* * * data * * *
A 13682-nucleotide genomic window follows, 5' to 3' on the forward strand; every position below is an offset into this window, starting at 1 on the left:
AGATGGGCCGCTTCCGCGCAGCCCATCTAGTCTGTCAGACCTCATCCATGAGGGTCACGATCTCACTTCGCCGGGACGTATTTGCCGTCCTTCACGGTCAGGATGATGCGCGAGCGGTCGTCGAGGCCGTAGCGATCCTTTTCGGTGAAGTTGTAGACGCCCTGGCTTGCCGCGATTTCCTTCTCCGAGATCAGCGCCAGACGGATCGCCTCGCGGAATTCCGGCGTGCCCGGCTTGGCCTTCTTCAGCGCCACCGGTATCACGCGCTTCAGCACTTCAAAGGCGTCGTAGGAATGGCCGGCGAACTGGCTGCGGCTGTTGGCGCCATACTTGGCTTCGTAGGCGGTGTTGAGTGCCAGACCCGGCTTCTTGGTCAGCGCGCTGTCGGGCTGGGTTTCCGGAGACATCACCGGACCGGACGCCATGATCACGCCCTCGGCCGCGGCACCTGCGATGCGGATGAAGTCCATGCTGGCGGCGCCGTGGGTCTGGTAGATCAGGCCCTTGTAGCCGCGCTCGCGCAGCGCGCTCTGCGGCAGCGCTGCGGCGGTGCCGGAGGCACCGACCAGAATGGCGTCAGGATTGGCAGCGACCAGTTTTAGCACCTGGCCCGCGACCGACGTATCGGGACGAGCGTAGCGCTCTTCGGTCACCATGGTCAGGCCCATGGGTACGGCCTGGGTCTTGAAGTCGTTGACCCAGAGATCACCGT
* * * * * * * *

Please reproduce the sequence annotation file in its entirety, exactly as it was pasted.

A 13682-nucleotide genomic window follows, 5' to 3' on the forward strand; every position below is an offset into this window, starting at 1 on the left:
AGATGGGCCGCTTCCGCGCAGCCCATCTAGTCTGTCAGACCTCATCCATGAGGGTCACGATCTCACTTCGCCGGGACGTATTTGCCGTCCTTCACGGTCAGGATGATGCGCGAGCGGTCGTCGAGGCCGTAGCGATCCTTTTCGGTGAAGTTGTAGACGCCCTGGCTTGCCGCGATTTCCTTCTCCGAGATCAGCGCCAGACGGATCGCCTCGCGGAATTCCGGCGTGCCCGGCTTGGCCTTCTTCAGCGCCACCGGTATCACGCGCTTCAGCACTTCAAAGGCGTCGTAGGAATGGCCGGCGAACTGGCTGCGGCTGTTGGCGCCATACTTGGCTTCGTAGGCGGTGTTGAGTGCCAGACCCGGCTTCTTGGTCAGCGCGCTGTCGGGCTGGGTTTCCGGAGACATCACCGGACCGGACGCCATGATCACGCCCTCGGCCGCGGCACCTGCGATGCGGATGAAGTCCATGCTGGCGGCGCCGTGGGTCTGGTAGATCAGGCCCTTGTAGCCGCGCTCGCGCAGCGCGCTCTGCGGCAGCGCTGCGGCGGTGCCGGAGGCACCGACCAGAATGGCGTCAGGATTGGCAGCGACCAGTTTTAGCACCTGGCCCGCGACCGACGTATCGGGACGAGCGTAGCGCTCTTCGGTCACCATGGTCAGGCCCATGGGTACGGCCTGGGTCTTGAAGTCGTTGACCCAGAGATCACCGT